Sign Language

Why Teach American Sign Language (ASL) to a Gorilla?

American Sign Language (ASL) was selected by Dr. Penny Patterson as the primary language to teach Koko because of the success that other researchers had with chimpanzees. It turned out to be a good choice, as Koko (and later Michael) learned it quickly. Within just a few weeks the gorillas were using sign combinations. Much later, observations by other researchers at zoos revealed that gorillas seem to have a natural gestural language of their own, using dozens of gestures consistently to communicate with one another (see ref. 2). This may explain why Koko and Michael learned ASL so quickly; it’s built on their intrinsic capabilities.

How Did Penny Teach Koko and Michael ASL?

Initially, Penny decided to teach 1-year-old Koko a few basic signs: FOOD, DRINK and MORE, by using a combination of molding and modeling the signs in context, as demonstrated here:

Penny molds the sign for HEAR
Penny models the sign for EAT

Another approach used was to have the caregivers sign to each other as well as to the gorillas whenever possible to reinforce learning by repeated observation. Additionally, Penny would always “speak” the words as she signed them. This would create another channel of parallel communication that reinforced the learning of signs (and also the learning spoken English, see below).

Gorilla Sign Language Acquisition

Koko learned sign language at a pace that paralleled language acquisition by human children. Her most rapid gains in new vocabulary occurred between years 2.5 and 4.5, as compared with human children who spike between 2 and 4 years. Koko learned over 200 new ASL signs in her 3rd year, and while her rate of learning tapered off (as it does for humans) she has continued to acquire new signs year after year, and her current vocabulary exceeds 1100 signs. Koko’s younger male companion, Michael, learned over 600 signs at a similar pace, and the two gorillas had the additional benefit of being able to improve their skills by communicating with each other.

Koko’s incremental sign acquisition in the first 10 years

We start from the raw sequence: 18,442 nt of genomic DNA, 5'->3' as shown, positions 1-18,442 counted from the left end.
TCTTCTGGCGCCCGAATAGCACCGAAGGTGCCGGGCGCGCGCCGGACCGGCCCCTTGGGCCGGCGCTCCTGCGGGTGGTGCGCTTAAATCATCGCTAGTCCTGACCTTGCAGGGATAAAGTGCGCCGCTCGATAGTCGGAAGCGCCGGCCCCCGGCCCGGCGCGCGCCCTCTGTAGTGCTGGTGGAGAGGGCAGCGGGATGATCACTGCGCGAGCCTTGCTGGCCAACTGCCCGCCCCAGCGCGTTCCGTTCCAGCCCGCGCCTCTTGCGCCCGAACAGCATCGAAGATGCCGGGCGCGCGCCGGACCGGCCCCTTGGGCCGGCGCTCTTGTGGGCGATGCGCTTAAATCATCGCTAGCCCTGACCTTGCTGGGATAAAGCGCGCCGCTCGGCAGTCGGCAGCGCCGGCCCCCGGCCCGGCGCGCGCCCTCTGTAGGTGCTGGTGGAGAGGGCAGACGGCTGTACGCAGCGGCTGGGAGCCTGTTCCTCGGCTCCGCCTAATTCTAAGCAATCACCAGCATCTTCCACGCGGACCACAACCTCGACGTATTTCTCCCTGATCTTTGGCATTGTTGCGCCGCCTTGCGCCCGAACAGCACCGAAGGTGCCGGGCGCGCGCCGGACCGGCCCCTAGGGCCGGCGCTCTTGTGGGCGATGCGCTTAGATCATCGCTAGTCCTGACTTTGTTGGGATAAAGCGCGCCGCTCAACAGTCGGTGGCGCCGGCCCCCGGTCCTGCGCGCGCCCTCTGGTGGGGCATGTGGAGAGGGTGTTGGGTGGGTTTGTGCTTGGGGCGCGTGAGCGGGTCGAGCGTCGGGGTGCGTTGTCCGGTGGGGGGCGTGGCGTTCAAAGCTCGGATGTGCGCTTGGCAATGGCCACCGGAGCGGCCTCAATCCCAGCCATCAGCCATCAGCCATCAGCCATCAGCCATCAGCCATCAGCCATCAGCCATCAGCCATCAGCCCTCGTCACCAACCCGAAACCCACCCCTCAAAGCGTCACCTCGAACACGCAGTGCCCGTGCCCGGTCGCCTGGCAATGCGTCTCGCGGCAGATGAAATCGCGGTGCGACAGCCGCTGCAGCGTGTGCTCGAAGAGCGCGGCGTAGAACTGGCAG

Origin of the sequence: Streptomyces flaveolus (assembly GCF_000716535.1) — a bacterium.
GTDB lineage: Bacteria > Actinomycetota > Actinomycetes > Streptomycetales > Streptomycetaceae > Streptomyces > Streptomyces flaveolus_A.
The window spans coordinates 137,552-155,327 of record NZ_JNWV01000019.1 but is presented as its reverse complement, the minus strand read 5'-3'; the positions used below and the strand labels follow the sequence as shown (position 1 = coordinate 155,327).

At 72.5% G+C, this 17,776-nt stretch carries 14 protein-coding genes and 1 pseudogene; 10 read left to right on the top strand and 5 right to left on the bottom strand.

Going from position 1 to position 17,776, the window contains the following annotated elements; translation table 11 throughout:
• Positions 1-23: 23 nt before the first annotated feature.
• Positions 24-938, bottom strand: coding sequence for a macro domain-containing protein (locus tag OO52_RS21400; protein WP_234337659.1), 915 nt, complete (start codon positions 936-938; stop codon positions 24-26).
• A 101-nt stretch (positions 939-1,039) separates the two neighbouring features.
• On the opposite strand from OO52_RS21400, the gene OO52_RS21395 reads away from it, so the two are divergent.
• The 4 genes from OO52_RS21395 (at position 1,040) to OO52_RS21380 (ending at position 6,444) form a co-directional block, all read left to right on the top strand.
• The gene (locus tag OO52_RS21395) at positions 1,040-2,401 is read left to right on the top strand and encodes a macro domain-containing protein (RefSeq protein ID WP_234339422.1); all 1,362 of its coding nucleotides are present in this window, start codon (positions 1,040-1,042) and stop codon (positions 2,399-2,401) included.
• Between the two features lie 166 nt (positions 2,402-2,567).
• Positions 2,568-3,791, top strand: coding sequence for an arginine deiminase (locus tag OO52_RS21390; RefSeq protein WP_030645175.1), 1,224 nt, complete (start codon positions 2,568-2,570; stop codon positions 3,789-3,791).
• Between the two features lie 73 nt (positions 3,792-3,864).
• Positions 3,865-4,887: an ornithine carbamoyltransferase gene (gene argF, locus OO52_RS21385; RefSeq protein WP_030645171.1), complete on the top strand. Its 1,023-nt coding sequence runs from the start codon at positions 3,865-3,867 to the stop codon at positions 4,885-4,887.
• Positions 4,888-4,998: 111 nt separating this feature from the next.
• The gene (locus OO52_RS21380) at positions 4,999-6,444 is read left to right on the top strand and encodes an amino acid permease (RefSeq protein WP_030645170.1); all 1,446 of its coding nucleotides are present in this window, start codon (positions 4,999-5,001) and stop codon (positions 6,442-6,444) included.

Koko’s cumulative sign acquisition in the first 10 years

In the above 2 charts, the yellow bars and curve (E Criterion) represent the number of signs emitted spontaineously and accurately at least once. The blue bars and curve (P Criterion) represent signs that were emitted at least half the days of a month and observed by 2 independent researchers. (See Chapter 10 of the book The Education of Koko)

Note that Koko learned to emit and understand over 800 new signs from ages 1 through 11, and went on after that to exceed 1000 signs. Michael, Koko’s original male gorilla companion, who was 2 year younger, learned sign language at a similar rate and developed a vocabulary of over 600 signs before his untimely death in the year 2000.

Gorillas Sign Vocabulary

Koko’s sign vocabulary ranges from the basics like: FOOD, DRINK and MORE, to emotional signs like: SAD, LOVE, GOOD, and SORRY to more sophisticated signs like: OBNOXIOUS, FAKE, and POLITE, and epithets like: STUPID DIRTY TOILET, and enable her to communicate about all aspects of her environment, as well as about more abstract concepts, memories, and stories that she either sees in books or on video.

While Koko’s sign vocabulary is larger than Michaels (roughly 1100 vs. 600), Michael was very articulate, using signs to convey complex stories about past events (see video below, Gorilla Michael’s [Bushmeat] Story).